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Paul, a divorced father, wants to back out of his child care arrangement and spend less time with his children.Nathan has been lying to his wife about a serious medical condition.Marsha, recently separated from her husband, cannot resist telling her children negative things about their father.What is the role of therapy in these situations? Trained to strive for neutrality and to focus strictly on the clients' needs, most therapists generally consider moral issues such as fairness, truthfulness, and obligation beyond their domain. Now, an award-winning psychologist and family therapist criticizes psychotherapy's overemphasis on individual self-interest and calls for a sense of moral responsibility in therapy.
Susan H. McDaniel, Ph.D., is professor and director of the Division of Family Programs in Psychiatry and co-director of Psychosocial Programs in Family Medicine at the University of Rochester School of Medicine and Dentistry. She lives in Rochester, New York.Jeri Hepworth, Ph.D., is professor, associate residency director, and director of Behavioral Sciences in the Department of Family Medicine at the University of Connecticut School of Medicine and St. Francis Hospital and Medical Center. She lives in Willington, Connecticut. William J. Doherty, Ph.D., is professor of Family Social Science and director of the Marriage and Family Therapy Program at the University of Minnesota. He lives in St. Paul, Minnesota.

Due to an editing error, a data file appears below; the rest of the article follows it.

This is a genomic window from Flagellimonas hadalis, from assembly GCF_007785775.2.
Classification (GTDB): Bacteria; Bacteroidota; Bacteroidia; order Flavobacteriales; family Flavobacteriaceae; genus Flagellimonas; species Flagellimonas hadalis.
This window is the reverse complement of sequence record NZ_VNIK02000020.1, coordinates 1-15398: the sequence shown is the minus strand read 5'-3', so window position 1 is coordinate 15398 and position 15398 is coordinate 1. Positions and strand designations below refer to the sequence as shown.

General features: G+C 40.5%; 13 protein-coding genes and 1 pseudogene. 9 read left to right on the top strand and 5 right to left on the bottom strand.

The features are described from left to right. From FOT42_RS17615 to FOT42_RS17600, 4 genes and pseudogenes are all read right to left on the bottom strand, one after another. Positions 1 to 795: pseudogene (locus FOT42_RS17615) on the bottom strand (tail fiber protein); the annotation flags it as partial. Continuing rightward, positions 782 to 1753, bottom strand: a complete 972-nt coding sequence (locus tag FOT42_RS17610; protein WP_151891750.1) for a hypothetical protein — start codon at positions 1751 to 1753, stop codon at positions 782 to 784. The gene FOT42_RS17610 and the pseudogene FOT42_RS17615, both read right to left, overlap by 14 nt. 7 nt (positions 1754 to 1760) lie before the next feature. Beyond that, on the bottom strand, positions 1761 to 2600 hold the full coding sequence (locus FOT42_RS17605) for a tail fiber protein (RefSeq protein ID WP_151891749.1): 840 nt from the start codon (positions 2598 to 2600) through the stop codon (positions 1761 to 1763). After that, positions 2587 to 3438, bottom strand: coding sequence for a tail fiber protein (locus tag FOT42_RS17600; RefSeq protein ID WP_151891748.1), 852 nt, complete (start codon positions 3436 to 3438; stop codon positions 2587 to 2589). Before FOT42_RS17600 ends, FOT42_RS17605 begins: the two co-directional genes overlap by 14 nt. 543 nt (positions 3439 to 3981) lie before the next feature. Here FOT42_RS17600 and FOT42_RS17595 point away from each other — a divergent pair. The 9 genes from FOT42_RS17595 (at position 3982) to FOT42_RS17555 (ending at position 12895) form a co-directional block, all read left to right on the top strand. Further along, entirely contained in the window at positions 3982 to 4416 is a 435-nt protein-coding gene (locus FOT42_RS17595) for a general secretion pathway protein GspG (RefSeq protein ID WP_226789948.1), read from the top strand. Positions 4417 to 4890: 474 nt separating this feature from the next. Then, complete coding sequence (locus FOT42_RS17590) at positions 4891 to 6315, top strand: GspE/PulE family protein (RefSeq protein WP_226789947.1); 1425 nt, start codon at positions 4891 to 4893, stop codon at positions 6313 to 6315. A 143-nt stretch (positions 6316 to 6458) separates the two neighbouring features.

Table of Contents
|Morality in the Practice of Psychotherapy||p. 1|
|The Moral Character of the Therapist||p. 113|
|Postscript Finding a Good Therapist and Creating Moral Communities Among Therapists||p. 181|
|Table of Contents provided by Publisher. All Rights Reserved.|